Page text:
Calling all alumnae! Do you know any young women who might be interested in Salem Academy? You can refer students and/or families through our Admissions Referral Form. Or, use this form if you would like to be an Academy Alumnae Ambassador. In today’s competitive and unique (due to the COVID-19 pandemic) environment, we would love your help finding future students!
In particular, we wanted to draw your attention to a Virtual Spring Open House that we are holding on Wednesday, February 3 at 6 p.m. This is a great opportunity for prospective students to learn more about Salem Academy. It will include a virtual tour of our beautiful campus as well as an opportunity to meet current Salem Academy students and faculty. Attendees will also hear about our admissions process, scholarships, and financial aid. More information will be available on our website soon.
The Road to the 250th
This is the first in a series of columns designed to highlight the history and traditions of Salem Academy and College as we approach the 250th anniversary of the founding of the institution in April 2022. Beginning this fall, Salem will spend the academic year in celebration, starting with a Kick-off Concert in September 2021.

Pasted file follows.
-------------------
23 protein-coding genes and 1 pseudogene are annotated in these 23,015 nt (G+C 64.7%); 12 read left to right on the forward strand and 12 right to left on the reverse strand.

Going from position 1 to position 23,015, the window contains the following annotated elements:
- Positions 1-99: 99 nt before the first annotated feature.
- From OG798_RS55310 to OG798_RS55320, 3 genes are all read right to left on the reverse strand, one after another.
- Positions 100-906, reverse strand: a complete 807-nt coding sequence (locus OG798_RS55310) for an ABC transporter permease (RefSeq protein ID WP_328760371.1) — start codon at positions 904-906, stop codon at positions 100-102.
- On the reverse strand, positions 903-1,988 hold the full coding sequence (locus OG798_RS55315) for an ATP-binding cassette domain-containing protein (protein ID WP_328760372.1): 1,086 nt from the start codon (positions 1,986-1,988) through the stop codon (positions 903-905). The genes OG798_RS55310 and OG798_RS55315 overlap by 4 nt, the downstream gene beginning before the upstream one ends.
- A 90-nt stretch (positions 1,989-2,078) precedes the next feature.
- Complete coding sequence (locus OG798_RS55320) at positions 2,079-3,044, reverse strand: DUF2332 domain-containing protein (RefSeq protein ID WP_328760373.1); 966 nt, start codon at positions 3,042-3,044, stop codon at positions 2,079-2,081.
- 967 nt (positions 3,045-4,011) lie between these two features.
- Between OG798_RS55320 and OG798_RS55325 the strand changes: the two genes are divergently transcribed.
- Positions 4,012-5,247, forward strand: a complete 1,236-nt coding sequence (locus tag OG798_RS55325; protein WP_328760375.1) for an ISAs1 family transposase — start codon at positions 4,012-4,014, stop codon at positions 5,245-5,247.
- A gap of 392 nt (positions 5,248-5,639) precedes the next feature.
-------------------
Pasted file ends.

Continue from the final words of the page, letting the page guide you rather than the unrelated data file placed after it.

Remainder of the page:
The Road to the 250th is meant to recall the 500-mile journey of the 12 Older Girls and four Single Sisters who travelled from Bethlehem, Pennsylvania, to the Wachovia territory in North Carolina in 1766. These young Moravian women and girls were about the same age as Academy and College students today. Their journey was motivated by their faith and the call to service. In Moravian communities, everyone was called to serve. No one was supposed to be idle, so a basic education was considered to be essential for girls and boys alike. When Moravians formed new communities, meeting spaces for worship and classes were usually the first to be built.
The first students in April 1772, all under the age of 10, met under the supervision of Elisabeth Oesterlein (born in 1749) in the Gemeinhaus on the corner of Salem Square where Main Hall stands today. For nearly 250 years, girls and women have been educated in this very same spot. The buildings on the north east corner of the square today (Inspector’s House, Home Moravian Church, and Main Hall) appear almost unchanged from the photos taken in the mid-19th century. This is a testament to the importance of education in the Salem community.